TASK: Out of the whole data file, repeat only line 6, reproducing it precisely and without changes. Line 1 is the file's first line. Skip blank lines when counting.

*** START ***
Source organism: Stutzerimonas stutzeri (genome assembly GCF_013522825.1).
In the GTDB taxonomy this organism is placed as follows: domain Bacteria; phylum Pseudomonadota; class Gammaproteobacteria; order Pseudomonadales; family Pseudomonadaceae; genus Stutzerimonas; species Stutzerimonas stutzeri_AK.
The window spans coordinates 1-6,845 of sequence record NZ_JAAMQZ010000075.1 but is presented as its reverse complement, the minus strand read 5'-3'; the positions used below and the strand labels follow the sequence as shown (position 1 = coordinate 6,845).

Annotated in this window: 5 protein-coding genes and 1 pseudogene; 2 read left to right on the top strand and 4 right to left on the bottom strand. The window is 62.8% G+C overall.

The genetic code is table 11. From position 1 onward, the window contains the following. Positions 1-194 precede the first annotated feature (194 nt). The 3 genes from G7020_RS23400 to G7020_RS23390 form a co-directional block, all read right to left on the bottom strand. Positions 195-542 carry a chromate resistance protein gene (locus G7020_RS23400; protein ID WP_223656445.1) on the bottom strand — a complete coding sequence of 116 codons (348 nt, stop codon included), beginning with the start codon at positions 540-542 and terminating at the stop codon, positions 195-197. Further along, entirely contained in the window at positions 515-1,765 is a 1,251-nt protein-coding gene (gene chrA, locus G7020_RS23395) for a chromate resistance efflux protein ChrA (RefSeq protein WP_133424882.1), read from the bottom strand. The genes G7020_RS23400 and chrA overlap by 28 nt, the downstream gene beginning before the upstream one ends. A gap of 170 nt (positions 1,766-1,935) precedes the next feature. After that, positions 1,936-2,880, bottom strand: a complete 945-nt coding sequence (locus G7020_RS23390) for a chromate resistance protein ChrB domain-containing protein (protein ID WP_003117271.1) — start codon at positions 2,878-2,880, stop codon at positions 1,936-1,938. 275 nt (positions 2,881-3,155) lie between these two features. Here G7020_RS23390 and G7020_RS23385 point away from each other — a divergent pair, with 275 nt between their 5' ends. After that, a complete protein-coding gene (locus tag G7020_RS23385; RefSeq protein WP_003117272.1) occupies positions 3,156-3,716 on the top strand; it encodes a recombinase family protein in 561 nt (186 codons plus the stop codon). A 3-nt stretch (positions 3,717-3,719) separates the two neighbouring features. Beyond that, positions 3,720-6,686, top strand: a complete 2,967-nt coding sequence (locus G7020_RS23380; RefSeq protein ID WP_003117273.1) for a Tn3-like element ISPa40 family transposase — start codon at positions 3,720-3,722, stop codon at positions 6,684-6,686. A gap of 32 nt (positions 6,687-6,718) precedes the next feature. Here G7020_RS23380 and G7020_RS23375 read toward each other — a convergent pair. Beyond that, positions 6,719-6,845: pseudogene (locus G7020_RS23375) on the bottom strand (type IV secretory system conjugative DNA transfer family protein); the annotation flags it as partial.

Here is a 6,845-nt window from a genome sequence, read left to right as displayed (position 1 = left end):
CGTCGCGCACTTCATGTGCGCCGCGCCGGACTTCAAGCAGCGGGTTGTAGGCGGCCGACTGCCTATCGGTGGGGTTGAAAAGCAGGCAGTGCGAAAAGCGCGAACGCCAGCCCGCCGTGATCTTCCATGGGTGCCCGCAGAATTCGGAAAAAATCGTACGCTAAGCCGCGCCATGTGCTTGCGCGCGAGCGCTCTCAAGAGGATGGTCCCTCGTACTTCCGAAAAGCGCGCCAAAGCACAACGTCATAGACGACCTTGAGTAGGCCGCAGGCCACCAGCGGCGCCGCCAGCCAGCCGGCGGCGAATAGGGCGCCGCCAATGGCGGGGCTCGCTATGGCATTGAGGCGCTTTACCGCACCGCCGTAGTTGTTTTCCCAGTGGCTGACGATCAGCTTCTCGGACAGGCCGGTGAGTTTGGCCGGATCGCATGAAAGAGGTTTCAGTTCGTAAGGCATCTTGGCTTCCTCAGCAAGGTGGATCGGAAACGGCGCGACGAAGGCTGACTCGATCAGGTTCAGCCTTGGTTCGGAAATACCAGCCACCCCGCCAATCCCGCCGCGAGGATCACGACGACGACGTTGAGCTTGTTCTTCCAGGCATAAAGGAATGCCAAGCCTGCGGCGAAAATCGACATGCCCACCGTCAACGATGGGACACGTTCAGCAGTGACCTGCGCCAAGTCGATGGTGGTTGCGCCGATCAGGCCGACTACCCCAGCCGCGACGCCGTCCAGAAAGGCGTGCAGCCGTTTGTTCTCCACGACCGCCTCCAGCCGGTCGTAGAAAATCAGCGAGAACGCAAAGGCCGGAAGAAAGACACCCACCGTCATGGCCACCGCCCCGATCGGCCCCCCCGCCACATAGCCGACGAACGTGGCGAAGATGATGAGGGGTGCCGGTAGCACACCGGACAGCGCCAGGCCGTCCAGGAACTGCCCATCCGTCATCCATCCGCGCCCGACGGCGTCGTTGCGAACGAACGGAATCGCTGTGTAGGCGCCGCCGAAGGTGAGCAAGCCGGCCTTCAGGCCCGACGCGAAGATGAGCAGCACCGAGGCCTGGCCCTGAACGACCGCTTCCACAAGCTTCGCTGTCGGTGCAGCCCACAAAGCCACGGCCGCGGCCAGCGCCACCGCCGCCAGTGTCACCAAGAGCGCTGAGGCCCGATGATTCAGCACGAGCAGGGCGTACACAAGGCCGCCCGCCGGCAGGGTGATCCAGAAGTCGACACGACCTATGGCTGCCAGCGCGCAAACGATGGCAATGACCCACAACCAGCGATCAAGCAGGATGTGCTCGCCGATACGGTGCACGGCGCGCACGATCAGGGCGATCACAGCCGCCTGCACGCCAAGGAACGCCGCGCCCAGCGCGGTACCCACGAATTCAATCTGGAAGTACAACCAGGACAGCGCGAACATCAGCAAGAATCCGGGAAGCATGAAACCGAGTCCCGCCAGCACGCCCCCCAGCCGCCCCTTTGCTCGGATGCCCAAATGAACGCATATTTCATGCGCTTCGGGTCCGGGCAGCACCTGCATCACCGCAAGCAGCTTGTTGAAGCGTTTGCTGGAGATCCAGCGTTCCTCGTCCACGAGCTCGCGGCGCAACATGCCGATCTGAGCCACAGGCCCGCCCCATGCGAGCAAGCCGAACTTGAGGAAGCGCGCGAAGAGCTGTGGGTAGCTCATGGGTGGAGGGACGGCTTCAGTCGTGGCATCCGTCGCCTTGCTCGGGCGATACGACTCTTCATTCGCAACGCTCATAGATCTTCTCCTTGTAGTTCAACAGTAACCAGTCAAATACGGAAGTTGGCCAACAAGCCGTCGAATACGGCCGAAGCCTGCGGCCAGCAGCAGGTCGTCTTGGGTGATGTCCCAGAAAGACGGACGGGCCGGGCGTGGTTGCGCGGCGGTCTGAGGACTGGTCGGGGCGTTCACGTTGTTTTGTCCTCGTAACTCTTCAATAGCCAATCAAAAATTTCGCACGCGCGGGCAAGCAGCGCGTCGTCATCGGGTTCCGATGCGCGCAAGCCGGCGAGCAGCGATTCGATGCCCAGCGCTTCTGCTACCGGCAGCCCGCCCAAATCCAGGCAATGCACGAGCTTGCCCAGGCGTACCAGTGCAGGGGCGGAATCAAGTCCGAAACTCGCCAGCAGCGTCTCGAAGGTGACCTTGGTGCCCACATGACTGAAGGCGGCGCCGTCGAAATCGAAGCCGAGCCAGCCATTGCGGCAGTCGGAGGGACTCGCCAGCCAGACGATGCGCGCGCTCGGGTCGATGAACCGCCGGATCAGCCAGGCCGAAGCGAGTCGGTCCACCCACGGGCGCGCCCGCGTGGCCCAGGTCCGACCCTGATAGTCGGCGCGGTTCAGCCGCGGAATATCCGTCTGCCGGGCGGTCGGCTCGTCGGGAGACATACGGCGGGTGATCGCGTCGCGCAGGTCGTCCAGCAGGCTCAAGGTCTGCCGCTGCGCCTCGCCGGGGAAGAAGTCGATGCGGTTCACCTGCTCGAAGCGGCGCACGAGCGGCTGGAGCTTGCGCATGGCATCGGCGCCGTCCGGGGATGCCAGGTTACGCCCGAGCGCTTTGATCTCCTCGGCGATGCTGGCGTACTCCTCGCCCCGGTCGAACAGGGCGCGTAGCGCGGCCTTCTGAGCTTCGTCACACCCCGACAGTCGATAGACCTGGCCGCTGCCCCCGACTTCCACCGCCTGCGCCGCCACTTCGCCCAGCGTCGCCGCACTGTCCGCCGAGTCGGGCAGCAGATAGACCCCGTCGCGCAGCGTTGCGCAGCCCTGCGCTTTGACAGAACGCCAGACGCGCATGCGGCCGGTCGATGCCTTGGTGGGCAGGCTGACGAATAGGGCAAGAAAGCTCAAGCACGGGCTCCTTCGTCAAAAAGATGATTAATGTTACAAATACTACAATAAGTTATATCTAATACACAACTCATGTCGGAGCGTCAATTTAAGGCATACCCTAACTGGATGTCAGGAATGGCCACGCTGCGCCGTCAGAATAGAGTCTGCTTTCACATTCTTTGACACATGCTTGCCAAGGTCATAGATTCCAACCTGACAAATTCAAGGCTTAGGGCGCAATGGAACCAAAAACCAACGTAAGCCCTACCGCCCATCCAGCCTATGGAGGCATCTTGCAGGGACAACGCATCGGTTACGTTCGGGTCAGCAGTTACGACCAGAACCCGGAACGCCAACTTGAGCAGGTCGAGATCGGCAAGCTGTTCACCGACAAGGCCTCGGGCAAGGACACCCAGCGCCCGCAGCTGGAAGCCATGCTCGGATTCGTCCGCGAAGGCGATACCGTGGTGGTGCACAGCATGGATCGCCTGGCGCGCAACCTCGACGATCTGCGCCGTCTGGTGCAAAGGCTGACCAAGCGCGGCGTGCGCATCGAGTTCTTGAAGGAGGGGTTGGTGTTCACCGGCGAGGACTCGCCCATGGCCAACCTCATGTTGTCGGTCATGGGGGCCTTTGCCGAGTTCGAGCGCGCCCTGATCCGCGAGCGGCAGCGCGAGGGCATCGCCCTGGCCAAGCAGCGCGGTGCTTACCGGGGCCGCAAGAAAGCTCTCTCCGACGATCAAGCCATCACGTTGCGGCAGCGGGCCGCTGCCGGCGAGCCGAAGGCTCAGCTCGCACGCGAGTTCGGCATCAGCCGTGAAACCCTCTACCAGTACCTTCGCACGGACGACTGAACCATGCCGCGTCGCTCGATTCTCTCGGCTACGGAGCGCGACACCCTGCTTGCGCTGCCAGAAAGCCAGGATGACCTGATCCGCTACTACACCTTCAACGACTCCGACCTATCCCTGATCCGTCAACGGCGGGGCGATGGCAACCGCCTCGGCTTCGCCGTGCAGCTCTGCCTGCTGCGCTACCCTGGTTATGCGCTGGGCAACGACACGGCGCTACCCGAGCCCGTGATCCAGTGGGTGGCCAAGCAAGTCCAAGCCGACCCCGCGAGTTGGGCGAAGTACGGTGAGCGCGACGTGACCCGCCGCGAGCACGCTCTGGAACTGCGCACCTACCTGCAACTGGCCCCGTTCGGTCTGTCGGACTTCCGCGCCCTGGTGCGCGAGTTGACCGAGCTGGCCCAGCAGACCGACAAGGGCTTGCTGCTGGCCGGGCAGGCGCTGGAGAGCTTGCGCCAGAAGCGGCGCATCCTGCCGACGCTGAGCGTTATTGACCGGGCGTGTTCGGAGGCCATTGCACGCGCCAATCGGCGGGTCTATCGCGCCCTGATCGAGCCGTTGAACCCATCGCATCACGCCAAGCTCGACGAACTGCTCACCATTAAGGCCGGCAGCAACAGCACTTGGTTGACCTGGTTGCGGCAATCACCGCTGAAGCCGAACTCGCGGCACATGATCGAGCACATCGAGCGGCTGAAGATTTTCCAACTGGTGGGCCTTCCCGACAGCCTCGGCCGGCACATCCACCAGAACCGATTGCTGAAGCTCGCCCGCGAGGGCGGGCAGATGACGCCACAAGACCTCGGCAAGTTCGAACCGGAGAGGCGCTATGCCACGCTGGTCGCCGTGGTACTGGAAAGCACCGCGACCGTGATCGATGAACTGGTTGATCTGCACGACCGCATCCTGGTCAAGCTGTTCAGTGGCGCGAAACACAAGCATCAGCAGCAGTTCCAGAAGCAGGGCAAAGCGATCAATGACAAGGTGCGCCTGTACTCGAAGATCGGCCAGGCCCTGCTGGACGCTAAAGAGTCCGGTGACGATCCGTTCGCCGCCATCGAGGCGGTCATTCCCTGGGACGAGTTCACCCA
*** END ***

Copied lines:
Here is a 6,845-nt window from a genome sequence, read left to right as displayed (position 1 = left end):